Thirty rats were divided in two groups of 15 each. The overnight fasted rat received a single 70 mg/kg oral dose of metformin using a rat feeding needle and syringe. Two blood samples were withdrawn from each rat, one intracardiac puncture (~1.2 ml) and one from the inferior vena cava. Blood samples from the dosed rats were collected at 0.5, 0.75, 1, 1.5, 2, 3, 4, 6, 8 and 10 h using a heparinized syringe. Plasma was separated and the samples were stored at -50°C pending analysis. The same protocol was followed with the other group (15 rats) that received a single 70 mg/kg oral dose of metformin with a single 1.5 mg/kg oral dose of centchroman.

Analytical procedures

The HPLC method was developed and validated to determine the concentration of metformin in rat plasma. Briefly, to each 0.2 ml of sample (blank, spiked or test) was added 20 μL hydrochloric acid (1N) while vortexing followed by 0.6 ml acetonitrile and then vortexed for 1 min. Further, these samples were allowed to stand for 30 min and then centrifugated at 1000 g for 10 min. To the supernatant, transferred in a clean test tube, was added an equal volume of water and then vortexed. To this, 1 ml chloroform was added, vortexed for 30 s, sealed with parafilm and centrifugated at 1000 g for 10 min. Approximately 200 μL supernatant was injected onto the HPLC system. The HPLC system was equipped with LC-10AD pumps with a SCL-10A VP system controller, 7125i Rheodyne injector fitted with a fixed 100 μL loop, SPD-10A VP UV-VIS multiple wavelength detector set at 235 and Class-VP (version 6.12 SP2) software (Shimadzu, Japan) on personal computer. Separation was obtained on a Brownlee RP-18 column (5 μm, 220 mm × 4.6 mm) coupled with a guard column (5 μm, 30 mm × 4.6 mm) packed with the same material. Adequate numbers of QC samples were injected to ensure the acceptability of an analytical run. A calibration curve was constructed using response (peak height) against the respective concentration in calibration standards and the metformin concentration from rat plasma samples was read.

The HPLC method was validated in terms of reproducibility, recovery, accuracy and precision and then applied for estimation of metformin in rat plasma. Unknown concentrations of metformin were interpolated from the respective plasma standard curves drawn on each day of the sample analysis.

Pharmacokinetic analysis

The peak plasma metformin concentration (Cmax ) and its time of occurrence (tmax ) were directly read from the concentration–time data. Other pharmacokinetic parameters were determined on subjecting the concentration-time data to non-compartmental and compartmental analysis using WinNonlin (version 5.1) software. AUC was calculated using the Bailer method by the trapezoidal rule.[8]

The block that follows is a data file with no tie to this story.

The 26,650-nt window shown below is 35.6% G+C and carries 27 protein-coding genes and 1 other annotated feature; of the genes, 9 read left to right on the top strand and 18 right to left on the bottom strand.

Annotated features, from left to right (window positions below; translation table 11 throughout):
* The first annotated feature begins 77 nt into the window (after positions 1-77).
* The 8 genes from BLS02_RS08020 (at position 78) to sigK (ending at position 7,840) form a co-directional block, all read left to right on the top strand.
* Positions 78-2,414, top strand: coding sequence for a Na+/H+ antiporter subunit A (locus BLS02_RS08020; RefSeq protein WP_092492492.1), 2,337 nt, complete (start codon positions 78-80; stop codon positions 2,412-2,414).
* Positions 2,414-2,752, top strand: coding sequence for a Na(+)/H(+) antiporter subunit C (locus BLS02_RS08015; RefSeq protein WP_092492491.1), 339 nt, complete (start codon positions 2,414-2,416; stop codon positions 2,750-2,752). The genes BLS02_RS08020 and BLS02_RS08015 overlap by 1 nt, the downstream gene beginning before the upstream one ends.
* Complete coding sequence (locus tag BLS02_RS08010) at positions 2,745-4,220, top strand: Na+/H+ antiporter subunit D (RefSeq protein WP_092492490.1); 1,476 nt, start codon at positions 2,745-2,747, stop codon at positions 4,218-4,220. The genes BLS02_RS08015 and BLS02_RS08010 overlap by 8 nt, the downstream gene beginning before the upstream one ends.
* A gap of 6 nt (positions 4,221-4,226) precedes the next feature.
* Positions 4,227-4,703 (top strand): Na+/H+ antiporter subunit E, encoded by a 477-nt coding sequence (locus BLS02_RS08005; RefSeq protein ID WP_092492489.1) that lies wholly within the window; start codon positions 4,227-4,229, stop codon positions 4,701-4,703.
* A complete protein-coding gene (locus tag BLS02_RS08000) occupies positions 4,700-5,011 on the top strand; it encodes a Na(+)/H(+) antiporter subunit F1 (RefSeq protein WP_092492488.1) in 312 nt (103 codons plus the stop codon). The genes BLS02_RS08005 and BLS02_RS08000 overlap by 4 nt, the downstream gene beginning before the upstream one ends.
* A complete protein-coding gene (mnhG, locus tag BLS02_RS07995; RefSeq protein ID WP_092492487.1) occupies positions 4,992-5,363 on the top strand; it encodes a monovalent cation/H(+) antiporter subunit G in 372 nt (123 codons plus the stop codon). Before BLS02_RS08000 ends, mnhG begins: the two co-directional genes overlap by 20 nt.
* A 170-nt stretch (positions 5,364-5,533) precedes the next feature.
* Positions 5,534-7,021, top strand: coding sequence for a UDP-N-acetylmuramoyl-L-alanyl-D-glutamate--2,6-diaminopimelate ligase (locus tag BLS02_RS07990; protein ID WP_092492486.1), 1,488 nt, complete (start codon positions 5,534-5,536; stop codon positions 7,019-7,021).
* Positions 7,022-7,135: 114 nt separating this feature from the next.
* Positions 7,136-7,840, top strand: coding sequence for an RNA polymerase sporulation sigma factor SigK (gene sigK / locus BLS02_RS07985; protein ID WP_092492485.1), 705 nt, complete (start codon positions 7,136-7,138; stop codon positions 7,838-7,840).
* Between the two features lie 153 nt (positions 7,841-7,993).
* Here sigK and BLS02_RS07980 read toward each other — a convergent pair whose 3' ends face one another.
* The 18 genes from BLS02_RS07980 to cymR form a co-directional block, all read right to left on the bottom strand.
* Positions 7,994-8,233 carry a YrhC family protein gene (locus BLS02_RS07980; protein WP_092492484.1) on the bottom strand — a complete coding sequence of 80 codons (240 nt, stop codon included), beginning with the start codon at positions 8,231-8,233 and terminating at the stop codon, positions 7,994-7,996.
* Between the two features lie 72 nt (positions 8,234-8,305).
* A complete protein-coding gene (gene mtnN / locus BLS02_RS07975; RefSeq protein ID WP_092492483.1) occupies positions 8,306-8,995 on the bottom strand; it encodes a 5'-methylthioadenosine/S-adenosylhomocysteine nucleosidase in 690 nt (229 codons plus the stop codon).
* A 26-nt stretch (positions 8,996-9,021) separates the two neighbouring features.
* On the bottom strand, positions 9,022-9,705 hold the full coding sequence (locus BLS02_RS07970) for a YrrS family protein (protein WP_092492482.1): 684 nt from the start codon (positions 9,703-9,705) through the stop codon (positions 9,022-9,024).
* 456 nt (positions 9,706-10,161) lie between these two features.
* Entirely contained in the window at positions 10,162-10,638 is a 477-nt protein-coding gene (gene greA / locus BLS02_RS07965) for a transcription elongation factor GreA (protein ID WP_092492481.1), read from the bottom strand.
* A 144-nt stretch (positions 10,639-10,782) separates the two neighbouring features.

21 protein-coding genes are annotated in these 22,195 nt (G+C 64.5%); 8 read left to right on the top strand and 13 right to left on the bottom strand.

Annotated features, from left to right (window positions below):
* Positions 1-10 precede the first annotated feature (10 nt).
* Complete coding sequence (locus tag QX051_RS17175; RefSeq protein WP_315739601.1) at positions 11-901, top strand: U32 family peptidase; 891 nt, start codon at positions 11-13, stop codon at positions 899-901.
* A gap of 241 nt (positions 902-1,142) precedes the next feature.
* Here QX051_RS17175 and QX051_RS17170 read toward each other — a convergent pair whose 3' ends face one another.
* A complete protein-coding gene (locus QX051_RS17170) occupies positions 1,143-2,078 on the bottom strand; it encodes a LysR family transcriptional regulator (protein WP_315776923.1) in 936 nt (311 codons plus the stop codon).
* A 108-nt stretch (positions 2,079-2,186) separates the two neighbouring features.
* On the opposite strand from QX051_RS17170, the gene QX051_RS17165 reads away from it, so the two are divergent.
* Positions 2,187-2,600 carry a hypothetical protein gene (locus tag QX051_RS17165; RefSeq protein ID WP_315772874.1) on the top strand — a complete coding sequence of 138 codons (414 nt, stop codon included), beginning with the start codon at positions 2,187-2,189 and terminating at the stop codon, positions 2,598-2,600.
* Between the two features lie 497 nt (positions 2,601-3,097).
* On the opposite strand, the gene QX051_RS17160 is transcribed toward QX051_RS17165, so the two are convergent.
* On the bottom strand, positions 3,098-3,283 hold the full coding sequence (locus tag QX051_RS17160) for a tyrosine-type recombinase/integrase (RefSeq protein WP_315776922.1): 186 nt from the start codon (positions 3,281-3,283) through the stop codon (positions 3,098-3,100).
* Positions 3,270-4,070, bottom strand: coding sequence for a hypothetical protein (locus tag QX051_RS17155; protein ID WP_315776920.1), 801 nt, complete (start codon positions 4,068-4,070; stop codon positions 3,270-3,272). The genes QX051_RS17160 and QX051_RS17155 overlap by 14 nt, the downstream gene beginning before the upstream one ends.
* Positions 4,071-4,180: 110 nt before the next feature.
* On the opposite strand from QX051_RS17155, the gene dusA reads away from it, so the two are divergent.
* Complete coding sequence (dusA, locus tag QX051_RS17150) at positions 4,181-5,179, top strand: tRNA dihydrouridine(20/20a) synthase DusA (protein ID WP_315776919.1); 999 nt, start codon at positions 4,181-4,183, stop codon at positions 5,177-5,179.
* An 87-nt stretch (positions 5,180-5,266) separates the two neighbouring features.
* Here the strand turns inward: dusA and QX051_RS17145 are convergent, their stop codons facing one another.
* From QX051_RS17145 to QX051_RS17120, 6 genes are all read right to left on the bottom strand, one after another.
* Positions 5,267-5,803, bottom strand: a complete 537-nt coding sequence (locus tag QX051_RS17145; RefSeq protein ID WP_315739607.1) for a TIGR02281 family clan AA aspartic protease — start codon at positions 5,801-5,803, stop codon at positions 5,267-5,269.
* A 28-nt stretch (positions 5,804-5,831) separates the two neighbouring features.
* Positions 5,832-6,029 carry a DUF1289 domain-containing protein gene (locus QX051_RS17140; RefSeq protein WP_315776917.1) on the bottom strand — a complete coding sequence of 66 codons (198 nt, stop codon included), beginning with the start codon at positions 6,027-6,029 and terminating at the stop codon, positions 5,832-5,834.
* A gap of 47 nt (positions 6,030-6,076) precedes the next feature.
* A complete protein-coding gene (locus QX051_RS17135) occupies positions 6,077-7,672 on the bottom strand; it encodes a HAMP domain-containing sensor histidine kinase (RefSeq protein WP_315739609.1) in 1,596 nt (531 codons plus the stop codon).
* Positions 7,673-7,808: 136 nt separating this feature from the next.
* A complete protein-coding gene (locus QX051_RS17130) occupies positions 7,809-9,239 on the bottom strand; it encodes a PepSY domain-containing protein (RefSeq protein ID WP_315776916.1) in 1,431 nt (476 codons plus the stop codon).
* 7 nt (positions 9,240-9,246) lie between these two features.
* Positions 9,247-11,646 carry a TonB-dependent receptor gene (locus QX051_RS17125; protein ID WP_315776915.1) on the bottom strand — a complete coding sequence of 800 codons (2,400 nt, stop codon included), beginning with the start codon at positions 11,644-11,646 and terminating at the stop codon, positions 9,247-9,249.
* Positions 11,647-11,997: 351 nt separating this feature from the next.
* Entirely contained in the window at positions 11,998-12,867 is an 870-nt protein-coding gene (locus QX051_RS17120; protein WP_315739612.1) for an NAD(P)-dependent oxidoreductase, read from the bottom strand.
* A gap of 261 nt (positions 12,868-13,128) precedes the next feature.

Statistical analysis

Student’s t-test was performed to test the effect of centchroman coadministration on the pharmacokinetics of metformin, and P <0.05 was considered to be significant.

Results

The extraction procedure and the chromatographic conditions yielded a clean chromatogram for metformin. Recoveries of metformin from the spiked plasma samples (QC samples), calculated at low (100 ng/ml), medium (1000 ng/ml) and high concentrations (5000 ng/ml), ranged from 96.5% to 102%, with a coefficient of variation (CV) of <5% and a limit of quantitation of 100 ng/ml. Analysis of the QC samples at three concentration levels for three different days showed that the variation in the observed concentration (%bias) was -8.4 to 5.3%, whereas it varied between -14.1 and 4.8%. Percent relative standard deviation of the QC samples assayed on day 1 ranged from 6.6 to 12.9%, whereas it was 1.1 to 20% over a period of 3 days [Table 1].

Table 1
Intra- and interassay accuracy and precision of the HPLC method for the determination of metformin concentration

The concentration–time profile and the pharmacokinetic parameters of metformin after a single 70 mg/kg oral dose of metformin with and without centchroman coadministration in Sprague-Dawley female rats is shown in Table 2. The rats administered with metformin dose alone showed two Cmax of metformin (Cmax 1, range: 2.31–2.94; Cmax 2, range: 2.27–3.55 μg/ml) that occurred after 0.75 and 3 h post-dose, respectively. It was monitored up to a period of 10 h. Because of the occurrence of a double-peak phenomenon, the data sets could not be fitted to an appropriate compartmental pharmacokinetic model. Hence, the pharmacokinetic parameters were determined by a non-compartmental analysis of the plasma concentration–time data using WinNonlin program (Ver 5.1), and are listed in Table 2. Moreover, the Bailer method[9] was applied to estimate the standard error of AUC in each treatment group. AUC0-4 h and AUC0-t were 8.53 ± 1.89 and 17.74 ± 1.68 μg.h/ml, respectively. The mean residence time (MRT) varied from 3.89 to 4.48 h. Apparent volume of distribution (Vd/F) and clearance (Cl/F) averaged to 14.24 L/kg and 3.76 L/h/kg, respectively.

Table 2
Pharmacokinetic parameters of metformin with and without centchroman coadministration in female rats

The Sprague-Dawley female rats treated with both metformin and centchroman also showed two Cmax of metformin. With centchroman coadministration, the Cmax of metformin were higher than that after metformin dosing alone, and ranged from 3.51 to 4.58 μg/ml (Cmax 1) and 4.52 to 5.60 μg/ml (Cmax 2). The Cmax 1 was delayed and occurred after 1.0 h post-dose, but Cmax 2 did not show any variation and occurred after 3 h post-dose. The AUC0–4 h varied between 11.60 and 13.06 μg.h/ml [Table 2]. Vd/F (range, 17.0–19.36 L/kg) was higher than that after metformin dosing alone. However, MRT (range, 2.93–3.60 h) was lower than that after metformin dosing alone. The Cl/F and AUC0-t varied from 3.48 to 4.36 l/h/kg and 15.19 to 18.63 μg.h/ml, respectively, and were similar to the values obtained after metformin dosing alone.